The origin of cyanobacteria in Antarctic sea ice: marine or freshwater?

Authors

  • Eileen Y. Koh,

    Corresponding author
    1. School of Biological Sciences, Victoria University of Wellington, PO Box 600, Wellington 6140, New Zealand
      E-mail koh_eileen@yahoo.com; Tel. (+65) 6516 6393; Fax (+65) 6776 6872.
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    • Present address: Department of Microbiology, Yong Loo Lin School of Medicine, MD-04, 5 Science Drive 2, National University of Singapore, Singapore 119077.

  • Rebecca O. M. Cowie,

    1. School of Biological Sciences, Victoria University of Wellington, PO Box 600, Wellington 6140, New Zealand
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  • Aimee M. Simpson,

    1. School of Biological Sciences, Victoria University of Wellington, PO Box 600, Wellington 6140, New Zealand
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  • Ronan O'Toole,

    1. School of Biological Sciences, Victoria University of Wellington, PO Box 600, Wellington 6140, New Zealand
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  • Ken G. Ryan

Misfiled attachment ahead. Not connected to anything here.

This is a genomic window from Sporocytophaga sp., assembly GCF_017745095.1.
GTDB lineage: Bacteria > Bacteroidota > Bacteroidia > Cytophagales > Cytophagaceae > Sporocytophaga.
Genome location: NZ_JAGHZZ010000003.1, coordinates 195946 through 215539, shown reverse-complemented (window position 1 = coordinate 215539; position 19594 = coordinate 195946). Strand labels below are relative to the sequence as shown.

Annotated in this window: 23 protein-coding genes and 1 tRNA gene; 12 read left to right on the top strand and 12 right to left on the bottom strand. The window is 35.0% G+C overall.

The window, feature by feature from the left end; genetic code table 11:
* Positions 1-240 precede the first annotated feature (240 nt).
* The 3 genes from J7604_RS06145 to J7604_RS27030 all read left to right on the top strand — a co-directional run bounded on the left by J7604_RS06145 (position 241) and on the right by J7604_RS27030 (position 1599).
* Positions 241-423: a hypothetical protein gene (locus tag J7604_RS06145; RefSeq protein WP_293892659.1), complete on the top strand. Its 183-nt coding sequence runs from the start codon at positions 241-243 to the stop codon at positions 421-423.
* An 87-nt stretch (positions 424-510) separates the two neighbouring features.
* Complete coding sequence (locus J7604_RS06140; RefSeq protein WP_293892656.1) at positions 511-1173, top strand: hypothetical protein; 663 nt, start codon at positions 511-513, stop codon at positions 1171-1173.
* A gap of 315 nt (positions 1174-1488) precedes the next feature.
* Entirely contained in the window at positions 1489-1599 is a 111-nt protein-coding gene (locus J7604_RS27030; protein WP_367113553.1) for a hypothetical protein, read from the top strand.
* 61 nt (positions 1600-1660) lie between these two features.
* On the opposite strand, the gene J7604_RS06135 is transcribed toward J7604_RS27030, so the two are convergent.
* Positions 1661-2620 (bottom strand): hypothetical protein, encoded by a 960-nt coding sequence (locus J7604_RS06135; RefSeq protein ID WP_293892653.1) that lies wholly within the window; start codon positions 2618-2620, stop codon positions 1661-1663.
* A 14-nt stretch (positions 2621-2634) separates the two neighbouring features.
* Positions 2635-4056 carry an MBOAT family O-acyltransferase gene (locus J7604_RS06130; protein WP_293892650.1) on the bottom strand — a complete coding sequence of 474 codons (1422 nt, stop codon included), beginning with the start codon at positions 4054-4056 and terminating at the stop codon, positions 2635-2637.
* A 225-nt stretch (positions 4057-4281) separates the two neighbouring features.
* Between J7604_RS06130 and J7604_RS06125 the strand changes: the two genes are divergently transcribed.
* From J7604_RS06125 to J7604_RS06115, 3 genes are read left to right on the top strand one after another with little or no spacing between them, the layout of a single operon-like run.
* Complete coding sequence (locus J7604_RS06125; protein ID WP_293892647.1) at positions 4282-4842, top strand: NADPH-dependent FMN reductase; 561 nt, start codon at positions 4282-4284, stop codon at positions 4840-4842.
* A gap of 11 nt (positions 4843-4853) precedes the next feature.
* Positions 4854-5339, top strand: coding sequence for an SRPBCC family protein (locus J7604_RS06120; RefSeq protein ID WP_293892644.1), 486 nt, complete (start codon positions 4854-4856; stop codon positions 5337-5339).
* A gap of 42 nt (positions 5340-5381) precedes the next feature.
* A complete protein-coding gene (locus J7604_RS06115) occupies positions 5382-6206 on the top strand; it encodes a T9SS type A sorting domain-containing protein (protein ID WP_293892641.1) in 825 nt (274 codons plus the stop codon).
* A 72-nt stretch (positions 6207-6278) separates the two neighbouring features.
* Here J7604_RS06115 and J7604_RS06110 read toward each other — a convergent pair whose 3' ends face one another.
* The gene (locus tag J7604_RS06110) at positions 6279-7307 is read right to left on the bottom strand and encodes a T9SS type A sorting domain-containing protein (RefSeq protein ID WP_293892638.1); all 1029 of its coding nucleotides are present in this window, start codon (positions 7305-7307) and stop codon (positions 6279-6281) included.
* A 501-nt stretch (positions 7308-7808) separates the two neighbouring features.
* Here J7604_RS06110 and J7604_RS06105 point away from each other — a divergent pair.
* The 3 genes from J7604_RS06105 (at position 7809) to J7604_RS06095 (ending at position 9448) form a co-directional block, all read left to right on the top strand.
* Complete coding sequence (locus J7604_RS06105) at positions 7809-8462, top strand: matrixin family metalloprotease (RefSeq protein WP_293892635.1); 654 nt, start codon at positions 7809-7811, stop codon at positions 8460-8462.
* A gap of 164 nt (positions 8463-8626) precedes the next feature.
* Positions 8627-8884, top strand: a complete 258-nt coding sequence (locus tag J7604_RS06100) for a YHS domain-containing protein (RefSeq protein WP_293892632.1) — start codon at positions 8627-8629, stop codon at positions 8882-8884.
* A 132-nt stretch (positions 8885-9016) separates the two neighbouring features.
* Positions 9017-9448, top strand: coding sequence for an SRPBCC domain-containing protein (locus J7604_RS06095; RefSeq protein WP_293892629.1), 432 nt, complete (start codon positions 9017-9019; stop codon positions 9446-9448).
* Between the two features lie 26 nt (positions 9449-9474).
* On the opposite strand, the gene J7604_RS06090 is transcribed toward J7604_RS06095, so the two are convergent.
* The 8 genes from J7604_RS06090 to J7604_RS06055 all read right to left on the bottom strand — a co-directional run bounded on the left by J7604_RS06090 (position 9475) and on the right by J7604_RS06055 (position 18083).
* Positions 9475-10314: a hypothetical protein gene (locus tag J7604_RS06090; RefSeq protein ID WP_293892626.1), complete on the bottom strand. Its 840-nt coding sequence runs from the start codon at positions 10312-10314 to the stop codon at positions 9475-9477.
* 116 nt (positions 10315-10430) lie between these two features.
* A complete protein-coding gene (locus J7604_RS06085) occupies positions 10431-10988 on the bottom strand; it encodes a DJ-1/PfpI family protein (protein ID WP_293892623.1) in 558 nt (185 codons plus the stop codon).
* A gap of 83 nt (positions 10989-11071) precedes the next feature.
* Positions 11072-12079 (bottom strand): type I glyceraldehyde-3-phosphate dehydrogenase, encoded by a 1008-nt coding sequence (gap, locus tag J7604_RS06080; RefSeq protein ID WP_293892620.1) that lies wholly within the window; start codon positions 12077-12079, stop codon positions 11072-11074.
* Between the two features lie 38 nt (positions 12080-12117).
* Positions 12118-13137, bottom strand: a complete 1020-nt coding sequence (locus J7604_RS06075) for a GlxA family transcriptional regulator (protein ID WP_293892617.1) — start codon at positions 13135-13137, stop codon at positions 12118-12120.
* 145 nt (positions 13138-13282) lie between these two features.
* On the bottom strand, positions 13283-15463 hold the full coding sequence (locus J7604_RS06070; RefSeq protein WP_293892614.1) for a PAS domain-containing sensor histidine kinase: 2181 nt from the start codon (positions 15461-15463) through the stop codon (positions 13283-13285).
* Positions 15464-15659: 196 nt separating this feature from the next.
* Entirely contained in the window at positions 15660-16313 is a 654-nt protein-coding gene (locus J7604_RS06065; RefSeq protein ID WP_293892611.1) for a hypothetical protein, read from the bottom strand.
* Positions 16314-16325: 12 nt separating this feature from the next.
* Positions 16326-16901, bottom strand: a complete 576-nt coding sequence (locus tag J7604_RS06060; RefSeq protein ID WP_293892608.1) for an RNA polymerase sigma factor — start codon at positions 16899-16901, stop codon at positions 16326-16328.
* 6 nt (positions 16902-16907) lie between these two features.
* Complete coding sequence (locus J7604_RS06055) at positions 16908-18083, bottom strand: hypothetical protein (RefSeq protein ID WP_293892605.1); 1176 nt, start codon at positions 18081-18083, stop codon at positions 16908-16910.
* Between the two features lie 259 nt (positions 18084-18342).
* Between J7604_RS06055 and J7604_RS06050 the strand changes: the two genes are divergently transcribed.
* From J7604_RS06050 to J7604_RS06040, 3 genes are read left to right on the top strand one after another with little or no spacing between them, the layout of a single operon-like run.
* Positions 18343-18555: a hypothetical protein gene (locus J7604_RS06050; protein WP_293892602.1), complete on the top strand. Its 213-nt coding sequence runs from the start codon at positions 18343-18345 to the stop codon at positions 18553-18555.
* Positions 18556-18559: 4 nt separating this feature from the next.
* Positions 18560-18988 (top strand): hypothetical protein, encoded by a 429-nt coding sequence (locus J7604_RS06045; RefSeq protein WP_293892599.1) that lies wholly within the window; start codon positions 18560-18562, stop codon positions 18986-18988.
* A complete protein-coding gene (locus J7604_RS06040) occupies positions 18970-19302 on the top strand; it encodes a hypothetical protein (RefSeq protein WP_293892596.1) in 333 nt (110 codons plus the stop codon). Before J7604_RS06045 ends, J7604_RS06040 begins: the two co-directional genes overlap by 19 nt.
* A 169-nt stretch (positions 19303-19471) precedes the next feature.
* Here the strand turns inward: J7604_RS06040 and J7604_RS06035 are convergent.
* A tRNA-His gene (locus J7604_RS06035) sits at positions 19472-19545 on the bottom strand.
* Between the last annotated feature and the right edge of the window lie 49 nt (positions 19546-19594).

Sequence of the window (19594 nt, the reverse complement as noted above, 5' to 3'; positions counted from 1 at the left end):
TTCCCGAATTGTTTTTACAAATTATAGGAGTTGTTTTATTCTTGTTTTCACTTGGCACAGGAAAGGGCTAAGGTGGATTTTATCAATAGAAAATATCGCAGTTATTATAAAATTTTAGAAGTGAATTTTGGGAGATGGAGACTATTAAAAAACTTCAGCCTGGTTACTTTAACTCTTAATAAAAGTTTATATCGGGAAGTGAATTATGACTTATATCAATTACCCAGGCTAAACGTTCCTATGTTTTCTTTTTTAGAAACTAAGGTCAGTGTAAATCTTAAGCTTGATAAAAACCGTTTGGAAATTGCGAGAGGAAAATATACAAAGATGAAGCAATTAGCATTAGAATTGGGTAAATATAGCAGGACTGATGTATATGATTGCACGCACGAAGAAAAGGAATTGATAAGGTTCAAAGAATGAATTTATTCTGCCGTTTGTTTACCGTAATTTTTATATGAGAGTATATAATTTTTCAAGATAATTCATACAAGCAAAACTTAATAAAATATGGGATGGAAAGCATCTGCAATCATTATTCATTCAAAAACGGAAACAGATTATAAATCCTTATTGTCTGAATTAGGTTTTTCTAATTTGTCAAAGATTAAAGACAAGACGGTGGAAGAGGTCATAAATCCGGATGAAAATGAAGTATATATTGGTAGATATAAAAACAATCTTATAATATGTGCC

1. School of Biological Sciences, Victoria University of Wellington, PO Box 600, Wellington 6140, New Zealand
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E-mail koh_eileen@yahoo.com; Tel. (+65) 6516 6393; Fax (+65) 6776 6872.

Summary

Cyanobacteria play an important role in the primary productivity of many ecosystems and are dominant in non-marine polar environments. Apart from detecting low levels of cyanobacteria-like pigments in the Southern Ocean, little effort has been spent in trying to elucidate Cyanobacteria in Antarctic sea ice. Here, we report the first use of culture, microscope, microarray and molecular techniques to show that marine Cyanobacteria are rare or absent in sea ice. Our infrequent positive signals were most closely related to freshwater Cyanobacteria from neighbouring terrestrial sources, which illustrates our techniques were sensitive enough to find sea-ice cyanobacteria if they were present. It is still possible that minute quantity of marine cyanobacteria may exist in sea ice and do not contribute significantly to the polar marine ecosystems.

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